Most people know that lung cancer is directly related to cigarette usage, but few realize that smokers are also putting themselves at risk for bladder cancer. In fact, smoking more than doubles a person’s risk of getting this condition—the fourth most common cancer for men and twelfth most common for women. Those over age 40 are most at risk. Fortunately, early detection can lead to successful treatment.
Blood in the urine is usually the first sign of bladder cancer. Sometimes urination is painful or more frequent. Because these symptoms could signify a variety of conditions, your doctor will perform tests before delivering a diagnosis. These may include a blood test, an intravenous urogram (an X-ray of your kidneys, ureters and bladder) and a cystoscopy (a telescopic examination of your bladder).
Once a diagnosis has been made, your doctor will then determine the cancer’s grade (how fast it is progressing) and stage (the “level” to which it has progressed).
If the cancer is superficial, meaning it is restricted to the organ lining and hasn’t yet invaded the wall of the bladder, the tumors can be removed through a fairly simple procedure. Unfortunately, the tumors may grow back, so regular cystoscopies are required to check your bladder. In some patients, a weekly “cleaning” of the bladder with anticancer drugs may be required. This process, called intravesical chemotherapy, involves placing a drug in the bladder using a catheter.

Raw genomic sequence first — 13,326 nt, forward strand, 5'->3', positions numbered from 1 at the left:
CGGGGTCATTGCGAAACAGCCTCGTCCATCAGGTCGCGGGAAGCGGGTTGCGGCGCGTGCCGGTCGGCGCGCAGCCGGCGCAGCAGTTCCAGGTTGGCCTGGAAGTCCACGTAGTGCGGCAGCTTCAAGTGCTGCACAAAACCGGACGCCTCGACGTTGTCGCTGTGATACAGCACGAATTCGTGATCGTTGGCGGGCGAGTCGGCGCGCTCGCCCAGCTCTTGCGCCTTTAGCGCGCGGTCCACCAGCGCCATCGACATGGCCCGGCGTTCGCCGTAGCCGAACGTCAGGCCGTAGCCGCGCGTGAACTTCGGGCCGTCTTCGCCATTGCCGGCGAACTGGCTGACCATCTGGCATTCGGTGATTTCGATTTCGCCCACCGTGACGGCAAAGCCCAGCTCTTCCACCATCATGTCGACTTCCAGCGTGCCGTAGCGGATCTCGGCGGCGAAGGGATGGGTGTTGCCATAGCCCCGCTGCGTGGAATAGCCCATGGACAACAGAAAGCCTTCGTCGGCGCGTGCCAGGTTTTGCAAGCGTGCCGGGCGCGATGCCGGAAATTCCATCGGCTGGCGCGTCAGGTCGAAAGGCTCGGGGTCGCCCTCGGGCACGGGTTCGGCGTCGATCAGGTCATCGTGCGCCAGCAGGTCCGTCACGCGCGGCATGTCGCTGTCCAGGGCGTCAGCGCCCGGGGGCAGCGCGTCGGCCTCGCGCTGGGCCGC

If the cancer has grown past the lining into the wall of the bladder, it is called invasive. Treatment involves extraction of part or all of the organ. In addition, men may require removal of the prostate, the lower end of the ureters and sometimes the urethra. Women may require removal of the urethra, the lower end of the ureters, the front of the uterus, the fallopian tubes, the ovaries and all or part of the bladder. For both sexes, the absence of these organs may affect sexual desire and performance.
When the bladder is completely removed, a new urine reservoir must be created. Most often, the bowel will be used to create a draining method to an external changeable bag attached to the side of the abdomen.
In severe cases, when the cancer has spread to other organs in the body, chemotherapy and radiation may be required.